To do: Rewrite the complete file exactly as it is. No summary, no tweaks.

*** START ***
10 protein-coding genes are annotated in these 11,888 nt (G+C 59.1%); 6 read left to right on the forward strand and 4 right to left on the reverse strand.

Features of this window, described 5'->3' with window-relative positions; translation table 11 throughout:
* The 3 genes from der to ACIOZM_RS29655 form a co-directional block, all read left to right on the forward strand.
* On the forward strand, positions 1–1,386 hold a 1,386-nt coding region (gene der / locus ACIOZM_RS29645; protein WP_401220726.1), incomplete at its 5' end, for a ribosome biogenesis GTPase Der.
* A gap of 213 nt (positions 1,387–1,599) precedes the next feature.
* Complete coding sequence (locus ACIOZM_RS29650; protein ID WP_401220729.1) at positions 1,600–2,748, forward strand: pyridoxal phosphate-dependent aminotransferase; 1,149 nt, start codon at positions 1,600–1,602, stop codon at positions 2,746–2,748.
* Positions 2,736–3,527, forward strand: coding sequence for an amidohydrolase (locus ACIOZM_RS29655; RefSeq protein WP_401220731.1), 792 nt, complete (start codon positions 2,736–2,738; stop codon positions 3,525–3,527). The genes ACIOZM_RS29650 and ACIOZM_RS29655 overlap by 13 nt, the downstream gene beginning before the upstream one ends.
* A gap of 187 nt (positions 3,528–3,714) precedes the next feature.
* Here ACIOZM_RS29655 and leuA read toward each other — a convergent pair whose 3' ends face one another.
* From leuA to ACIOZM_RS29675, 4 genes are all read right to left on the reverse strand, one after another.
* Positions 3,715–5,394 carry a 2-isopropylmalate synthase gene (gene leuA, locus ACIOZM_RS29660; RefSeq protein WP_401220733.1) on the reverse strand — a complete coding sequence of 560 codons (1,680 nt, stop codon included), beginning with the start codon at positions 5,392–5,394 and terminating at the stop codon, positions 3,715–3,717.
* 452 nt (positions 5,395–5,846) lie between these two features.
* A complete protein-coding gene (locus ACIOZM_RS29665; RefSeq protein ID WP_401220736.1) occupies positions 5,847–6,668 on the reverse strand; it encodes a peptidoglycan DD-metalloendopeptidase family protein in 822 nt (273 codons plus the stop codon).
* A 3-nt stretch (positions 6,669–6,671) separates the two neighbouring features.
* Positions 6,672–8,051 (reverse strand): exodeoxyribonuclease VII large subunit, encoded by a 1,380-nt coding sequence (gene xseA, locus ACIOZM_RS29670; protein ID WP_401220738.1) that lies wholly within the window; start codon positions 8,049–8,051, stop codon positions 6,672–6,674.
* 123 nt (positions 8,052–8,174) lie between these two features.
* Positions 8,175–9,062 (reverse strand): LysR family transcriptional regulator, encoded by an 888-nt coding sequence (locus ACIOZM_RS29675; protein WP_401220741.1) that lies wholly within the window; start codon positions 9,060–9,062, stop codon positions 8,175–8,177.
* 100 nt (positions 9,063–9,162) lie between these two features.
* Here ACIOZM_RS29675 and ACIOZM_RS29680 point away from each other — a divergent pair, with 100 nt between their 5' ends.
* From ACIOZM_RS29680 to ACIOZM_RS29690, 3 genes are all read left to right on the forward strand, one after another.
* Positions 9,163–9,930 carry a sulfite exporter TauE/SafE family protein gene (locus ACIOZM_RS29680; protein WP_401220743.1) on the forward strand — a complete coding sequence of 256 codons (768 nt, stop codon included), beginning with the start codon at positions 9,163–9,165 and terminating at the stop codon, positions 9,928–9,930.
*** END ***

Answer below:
10 protein-coding genes are annotated in these 11,888 nt (G+C 59.1%); 6 read left to right on the forward strand and 4 right to left on the reverse strand.

Features of this window, described 5'->3' with window-relative positions; translation table 11 throughout:
* The 3 genes from der to ACIOZM_RS29655 form a co-directional block, all read left to right on the forward strand.
* On the forward strand, positions 1–1,386 hold a 1,386-nt coding region (gene der / locus ACIOZM_RS29645; protein WP_401220726.1), incomplete at its 5' end, for a ribosome biogenesis GTPase Der.
* A gap of 213 nt (positions 1,387–1,599) precedes the next feature.
* Complete coding sequence (locus ACIOZM_RS29650; protein ID WP_401220729.1) at positions 1,600–2,748, forward strand: pyridoxal phosphate-dependent aminotransferase; 1,149 nt, start codon at positions 1,600–1,602, stop codon at positions 2,746–2,748.
* Positions 2,736–3,527, forward strand: coding sequence for an amidohydrolase (locus ACIOZM_RS29655; RefSeq protein WP_401220731.1), 792 nt, complete (start codon positions 2,736–2,738; stop codon positions 3,525–3,527). The genes ACIOZM_RS29650 and ACIOZM_RS29655 overlap by 13 nt, the downstream gene beginning before the upstream one ends.
* A gap of 187 nt (positions 3,528–3,714) precedes the next feature.
* Here ACIOZM_RS29655 and leuA read toward each other — a convergent pair whose 3' ends face one another.
* From leuA to ACIOZM_RS29675, 4 genes are all read right to left on the reverse strand, one after another.
* Positions 3,715–5,394 carry a 2-isopropylmalate synthase gene (gene leuA, locus ACIOZM_RS29660; RefSeq protein WP_401220733.1) on the reverse strand — a complete coding sequence of 560 codons (1,680 nt, stop codon included), beginning with the start codon at positions 5,392–5,394 and terminating at the stop codon, positions 3,715–3,717.
* 452 nt (positions 5,395–5,846) lie between these two features.
* A complete protein-coding gene (locus ACIOZM_RS29665; RefSeq protein ID WP_401220736.1) occupies positions 5,847–6,668 on the reverse strand; it encodes a peptidoglycan DD-metalloendopeptidase family protein in 822 nt (273 codons plus the stop codon).
* A 3-nt stretch (positions 6,669–6,671) separates the two neighbouring features.
* Positions 6,672–8,051 (reverse strand): exodeoxyribonuclease VII large subunit, encoded by a 1,380-nt coding sequence (gene xseA, locus ACIOZM_RS29670; protein ID WP_401220738.1) that lies wholly within the window; start codon positions 8,049–8,051, stop codon positions 6,672–6,674.
* 123 nt (positions 8,052–8,174) lie between these two features.
* Positions 8,175–9,062 (reverse strand): LysR family transcriptional regulator, encoded by an 888-nt coding sequence (locus ACIOZM_RS29675; protein WP_401220741.1) that lies wholly within the window; start codon positions 9,060–9,062, stop codon positions 8,175–8,177.
* 100 nt (positions 9,063–9,162) lie between these two features.
* Here ACIOZM_RS29675 and ACIOZM_RS29680 point away from each other — a divergent pair, with 100 nt between their 5' ends.
* From ACIOZM_RS29680 to ACIOZM_RS29690, 3 genes are all read left to right on the forward strand, one after another.
* Positions 9,163–9,930 carry a sulfite exporter TauE/SafE family protein gene (locus ACIOZM_RS29680; protein WP_401220743.1) on the forward strand — a complete coding sequence of 256 codons (768 nt, stop codon included), beginning with the start codon at positions 9,163–9,165 and terminating at the stop codon, positions 9,928–9,930.